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Under the Hood: Why De Tomaso’s Mangusta Is an Outlier That Collectors Covet

Presented by Mecum Auctions, this 1970 example is estimated to fetch as much as $275,000 but is being offered without reserve.

A 1970 De Tomaso Mangusta. Photo: Courtesy of Mecum Auctions.


Model: 1970 De Tomaso Mangusta

Engine: Ford 5.0-liter V-8

Power: 230 hp

Torque: 310 ft lbs

Transmission: ZF five-speed manual

Wheelbase: 98.4 inches

Those with more than a passing interest in collectible automobiles, and with time to spend on this website, may have noticed a weekly installment here—recently initiated— that highlights specific collector cars currently being offered at auction venues or by dealers around the world. My true confession is that, armed with sufficient knowledge to be dangerous but scarcely more than that, this writer has—of necessity—gravitated to cars which are of personal interest, and which, hopefully, might likewise command the attention of a broader and more well-informed audience.

It’s no secret that the automotive landscape is plentifully populated with blue-chip cars—like a Midwest plain with buffalo shoulder-to-shoulder, circa 1860—ranging from Gullwing Mercedes to Blower Bentleys. But now and again, an unusual outlier merits attention, if only because its aesthetics, engineering, provenance or perversity elevate it to the status of cult object. The De Tomaso Mangusta is one such car.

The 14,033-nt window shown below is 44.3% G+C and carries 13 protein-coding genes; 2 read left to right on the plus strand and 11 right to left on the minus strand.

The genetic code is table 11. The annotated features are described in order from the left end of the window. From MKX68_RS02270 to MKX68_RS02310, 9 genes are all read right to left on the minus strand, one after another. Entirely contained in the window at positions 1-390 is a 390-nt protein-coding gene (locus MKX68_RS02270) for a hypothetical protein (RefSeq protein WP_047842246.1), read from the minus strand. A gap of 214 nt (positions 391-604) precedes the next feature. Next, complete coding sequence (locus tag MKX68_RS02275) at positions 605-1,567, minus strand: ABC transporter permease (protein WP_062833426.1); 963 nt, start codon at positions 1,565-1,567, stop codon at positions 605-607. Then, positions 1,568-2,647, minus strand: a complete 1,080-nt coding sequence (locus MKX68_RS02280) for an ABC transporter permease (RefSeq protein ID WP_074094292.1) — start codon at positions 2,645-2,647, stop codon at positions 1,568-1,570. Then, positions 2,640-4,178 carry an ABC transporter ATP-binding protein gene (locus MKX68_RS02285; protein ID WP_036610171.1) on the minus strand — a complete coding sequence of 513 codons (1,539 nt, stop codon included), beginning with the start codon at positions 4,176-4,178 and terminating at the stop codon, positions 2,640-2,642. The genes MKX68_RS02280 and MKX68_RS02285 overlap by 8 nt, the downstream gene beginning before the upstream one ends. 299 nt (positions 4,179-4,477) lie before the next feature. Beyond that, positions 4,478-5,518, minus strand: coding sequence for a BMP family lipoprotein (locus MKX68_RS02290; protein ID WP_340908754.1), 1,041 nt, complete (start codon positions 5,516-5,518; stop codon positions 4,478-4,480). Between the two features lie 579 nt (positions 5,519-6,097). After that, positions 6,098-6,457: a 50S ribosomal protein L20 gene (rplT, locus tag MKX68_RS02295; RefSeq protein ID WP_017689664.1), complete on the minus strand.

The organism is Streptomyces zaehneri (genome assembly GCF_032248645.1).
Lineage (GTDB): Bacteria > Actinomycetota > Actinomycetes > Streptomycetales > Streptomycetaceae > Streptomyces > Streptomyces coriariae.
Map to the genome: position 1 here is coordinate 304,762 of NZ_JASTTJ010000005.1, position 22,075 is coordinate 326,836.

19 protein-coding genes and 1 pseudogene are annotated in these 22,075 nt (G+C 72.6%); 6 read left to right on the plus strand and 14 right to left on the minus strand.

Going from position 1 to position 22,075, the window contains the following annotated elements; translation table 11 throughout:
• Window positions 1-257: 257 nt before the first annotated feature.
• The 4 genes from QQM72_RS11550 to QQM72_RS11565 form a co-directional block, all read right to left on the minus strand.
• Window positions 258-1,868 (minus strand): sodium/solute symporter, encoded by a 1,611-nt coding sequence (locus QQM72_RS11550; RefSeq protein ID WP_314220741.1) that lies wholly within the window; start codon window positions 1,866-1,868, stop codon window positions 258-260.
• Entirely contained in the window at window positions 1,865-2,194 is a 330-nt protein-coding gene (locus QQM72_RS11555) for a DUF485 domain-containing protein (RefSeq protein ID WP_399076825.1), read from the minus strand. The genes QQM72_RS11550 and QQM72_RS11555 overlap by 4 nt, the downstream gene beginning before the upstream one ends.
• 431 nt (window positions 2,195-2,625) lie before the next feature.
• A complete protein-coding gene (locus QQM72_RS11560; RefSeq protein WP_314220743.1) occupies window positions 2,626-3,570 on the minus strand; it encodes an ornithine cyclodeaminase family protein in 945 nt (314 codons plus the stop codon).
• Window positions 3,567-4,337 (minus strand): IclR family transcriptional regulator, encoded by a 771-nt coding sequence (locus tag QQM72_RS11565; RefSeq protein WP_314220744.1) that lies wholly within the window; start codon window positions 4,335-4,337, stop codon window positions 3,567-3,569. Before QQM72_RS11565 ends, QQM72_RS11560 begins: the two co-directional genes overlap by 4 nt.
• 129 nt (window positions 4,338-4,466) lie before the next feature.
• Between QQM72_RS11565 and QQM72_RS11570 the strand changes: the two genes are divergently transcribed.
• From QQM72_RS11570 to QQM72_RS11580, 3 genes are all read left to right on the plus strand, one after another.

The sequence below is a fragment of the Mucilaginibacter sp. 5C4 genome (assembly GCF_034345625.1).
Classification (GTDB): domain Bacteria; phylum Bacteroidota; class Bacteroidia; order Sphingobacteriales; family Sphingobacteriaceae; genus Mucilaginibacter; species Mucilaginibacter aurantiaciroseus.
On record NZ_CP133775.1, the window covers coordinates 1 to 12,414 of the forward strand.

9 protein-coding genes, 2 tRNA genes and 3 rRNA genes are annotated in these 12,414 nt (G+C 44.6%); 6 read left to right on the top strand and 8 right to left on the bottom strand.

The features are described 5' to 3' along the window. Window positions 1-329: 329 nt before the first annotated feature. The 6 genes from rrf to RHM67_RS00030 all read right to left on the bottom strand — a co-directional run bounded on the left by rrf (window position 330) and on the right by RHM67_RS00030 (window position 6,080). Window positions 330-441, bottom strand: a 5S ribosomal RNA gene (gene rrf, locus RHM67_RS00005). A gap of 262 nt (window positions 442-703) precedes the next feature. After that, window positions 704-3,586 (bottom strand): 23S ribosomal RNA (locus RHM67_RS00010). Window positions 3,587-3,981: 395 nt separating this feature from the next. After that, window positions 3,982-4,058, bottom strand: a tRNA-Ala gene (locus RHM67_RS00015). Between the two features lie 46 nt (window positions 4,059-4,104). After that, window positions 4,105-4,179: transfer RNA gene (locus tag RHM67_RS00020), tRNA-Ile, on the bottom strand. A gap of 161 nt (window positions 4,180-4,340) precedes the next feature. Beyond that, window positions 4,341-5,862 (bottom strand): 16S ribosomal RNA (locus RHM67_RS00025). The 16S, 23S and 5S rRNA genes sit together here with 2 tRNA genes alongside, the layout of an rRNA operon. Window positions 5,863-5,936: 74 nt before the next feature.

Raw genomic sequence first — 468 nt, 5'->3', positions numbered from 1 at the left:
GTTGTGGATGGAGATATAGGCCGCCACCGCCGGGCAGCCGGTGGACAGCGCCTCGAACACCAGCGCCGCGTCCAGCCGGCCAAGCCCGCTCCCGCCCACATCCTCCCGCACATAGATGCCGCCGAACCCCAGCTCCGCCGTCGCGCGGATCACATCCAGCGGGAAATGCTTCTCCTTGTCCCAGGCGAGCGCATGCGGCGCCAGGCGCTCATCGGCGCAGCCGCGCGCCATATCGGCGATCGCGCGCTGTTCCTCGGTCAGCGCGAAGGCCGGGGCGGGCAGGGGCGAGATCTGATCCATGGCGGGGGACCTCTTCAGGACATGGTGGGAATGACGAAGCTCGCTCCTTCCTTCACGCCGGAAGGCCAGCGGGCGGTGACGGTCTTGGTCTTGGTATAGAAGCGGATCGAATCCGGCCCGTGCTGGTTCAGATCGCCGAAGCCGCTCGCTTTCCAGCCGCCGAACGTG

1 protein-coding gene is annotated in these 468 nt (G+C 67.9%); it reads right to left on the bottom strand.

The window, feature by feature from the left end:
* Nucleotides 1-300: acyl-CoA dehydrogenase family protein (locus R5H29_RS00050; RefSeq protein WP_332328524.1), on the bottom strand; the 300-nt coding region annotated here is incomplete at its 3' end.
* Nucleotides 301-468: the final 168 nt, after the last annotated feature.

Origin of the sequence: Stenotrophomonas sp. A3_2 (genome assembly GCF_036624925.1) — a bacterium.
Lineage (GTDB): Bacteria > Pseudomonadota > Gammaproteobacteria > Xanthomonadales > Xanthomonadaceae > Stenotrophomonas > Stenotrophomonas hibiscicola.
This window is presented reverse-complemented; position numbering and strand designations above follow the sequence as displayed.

A 1970 De Tomaso Mangusta.

The 1970 De Tomaso Mangusta crossing the block through Mecum Auctions in March.  Photo: Courtesy of Mecum Auctions.

My irrational attraction to the Mangusta is twofold.  First, it is one of the outstanding stylistic expressions of the late 1960s to early ’70s; secondly, I’m sufficiently intrigued to have owned one for a number of years. The work of a young Giorgetto Giugiaro when under the employ of Ghia, for whom he penned the original Maserati Ghibli, the Mangusta was a well-intentioned but ill-sorted hybrid followed by the infinitely more successful De Tomaso Pantera.

But the Pantera is another chapter we shall dive into at a later point in time. And of course, “hybrid” in no way refers to those battery-assisted, Prius-type appliances, but to the novel solution adopted by accomplished engineers like Giotto Bizzarrini, whose employer Iso couldn’t afford to put exotic Italian V-12s into its A3C or Grifo. Nor could Dual Ghia, France’s Facel Vega, Swiss Monteverdi, and innumerable other marques whose answer to practical power was an invincible American V-8.